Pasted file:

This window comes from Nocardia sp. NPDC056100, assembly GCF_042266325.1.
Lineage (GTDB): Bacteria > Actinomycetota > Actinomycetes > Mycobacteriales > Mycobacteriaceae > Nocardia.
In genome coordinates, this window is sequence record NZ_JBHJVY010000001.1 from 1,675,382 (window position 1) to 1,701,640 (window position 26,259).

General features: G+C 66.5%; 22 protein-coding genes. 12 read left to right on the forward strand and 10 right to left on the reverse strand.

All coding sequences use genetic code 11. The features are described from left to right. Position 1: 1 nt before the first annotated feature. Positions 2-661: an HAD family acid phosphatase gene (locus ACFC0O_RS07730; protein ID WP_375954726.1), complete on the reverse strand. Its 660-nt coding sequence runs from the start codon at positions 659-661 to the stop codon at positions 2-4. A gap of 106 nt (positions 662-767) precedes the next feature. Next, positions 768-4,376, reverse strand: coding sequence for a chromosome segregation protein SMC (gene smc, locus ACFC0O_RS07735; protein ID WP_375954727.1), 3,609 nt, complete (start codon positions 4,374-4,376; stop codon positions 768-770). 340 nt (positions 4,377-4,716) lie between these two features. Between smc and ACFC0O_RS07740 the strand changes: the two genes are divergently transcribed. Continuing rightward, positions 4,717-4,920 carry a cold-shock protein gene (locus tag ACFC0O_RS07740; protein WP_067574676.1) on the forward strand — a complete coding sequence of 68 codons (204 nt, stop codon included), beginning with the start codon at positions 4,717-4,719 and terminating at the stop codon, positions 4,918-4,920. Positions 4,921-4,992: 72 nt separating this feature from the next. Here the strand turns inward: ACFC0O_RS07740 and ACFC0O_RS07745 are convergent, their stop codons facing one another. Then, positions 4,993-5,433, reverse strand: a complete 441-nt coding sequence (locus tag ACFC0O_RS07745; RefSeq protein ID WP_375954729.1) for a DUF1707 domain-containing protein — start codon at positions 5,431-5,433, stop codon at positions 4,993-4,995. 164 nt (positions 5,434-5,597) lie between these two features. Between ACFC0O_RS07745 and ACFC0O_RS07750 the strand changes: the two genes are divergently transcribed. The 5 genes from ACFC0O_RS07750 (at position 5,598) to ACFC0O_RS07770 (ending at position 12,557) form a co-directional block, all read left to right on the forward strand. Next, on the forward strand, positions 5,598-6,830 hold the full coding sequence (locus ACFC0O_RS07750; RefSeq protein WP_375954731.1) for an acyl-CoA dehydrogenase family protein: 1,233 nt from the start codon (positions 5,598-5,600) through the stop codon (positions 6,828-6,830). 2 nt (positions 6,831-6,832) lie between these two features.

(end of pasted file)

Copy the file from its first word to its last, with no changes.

This window comes from Nocardia sp. NPDC056100, assembly GCF_042266325.1.
Lineage (GTDB): Bacteria > Actinomycetota > Actinomycetes > Mycobacteriales > Mycobacteriaceae > Nocardia.
In genome coordinates, this window is sequence record NZ_JBHJVY010000001.1 from 1,675,382 (window position 1) to 1,701,640 (window position 26,259).

General features: G+C 66.5%; 22 protein-coding genes. 12 read left to right on the forward strand and 10 right to left on the reverse strand.

All coding sequences use genetic code 11. The features are described from left to right. Position 1: 1 nt before the first annotated feature. Positions 2-661: an HAD family acid phosphatase gene (locus ACFC0O_RS07730; protein ID WP_375954726.1), complete on the reverse strand. Its 660-nt coding sequence runs from the start codon at positions 659-661 to the stop codon at positions 2-4. A gap of 106 nt (positions 662-767) precedes the next feature. Next, positions 768-4,376, reverse strand: coding sequence for a chromosome segregation protein SMC (gene smc, locus ACFC0O_RS07735; protein ID WP_375954727.1), 3,609 nt, complete (start codon positions 4,374-4,376; stop codon positions 768-770). 340 nt (positions 4,377-4,716) lie between these two features. Between smc and ACFC0O_RS07740 the strand changes: the two genes are divergently transcribed. Continuing rightward, positions 4,717-4,920 carry a cold-shock protein gene (locus tag ACFC0O_RS07740; protein WP_067574676.1) on the forward strand — a complete coding sequence of 68 codons (204 nt, stop codon included), beginning with the start codon at positions 4,717-4,719 and terminating at the stop codon, positions 4,918-4,920. Positions 4,921-4,992: 72 nt separating this feature from the next. Here the strand turns inward: ACFC0O_RS07740 and ACFC0O_RS07745 are convergent, their stop codons facing one another. Then, positions 4,993-5,433, reverse strand: a complete 441-nt coding sequence (locus tag ACFC0O_RS07745; RefSeq protein ID WP_375954729.1) for a DUF1707 domain-containing protein — start codon at positions 5,431-5,433, stop codon at positions 4,993-4,995. 164 nt (positions 5,434-5,597) lie between these two features. Between ACFC0O_RS07745 and ACFC0O_RS07750 the strand changes: the two genes are divergently transcribed. The 5 genes from ACFC0O_RS07750 (at position 5,598) to ACFC0O_RS07770 (ending at position 12,557) form a co-directional block, all read left to right on the forward strand. Next, on the forward strand, positions 5,598-6,830 hold the full coding sequence (locus ACFC0O_RS07750; RefSeq protein WP_375954731.1) for an acyl-CoA dehydrogenase family protein: 1,233 nt from the start codon (positions 5,598-5,600) through the stop codon (positions 6,828-6,830). 2 nt (positions 6,831-6,832) lie between these two features.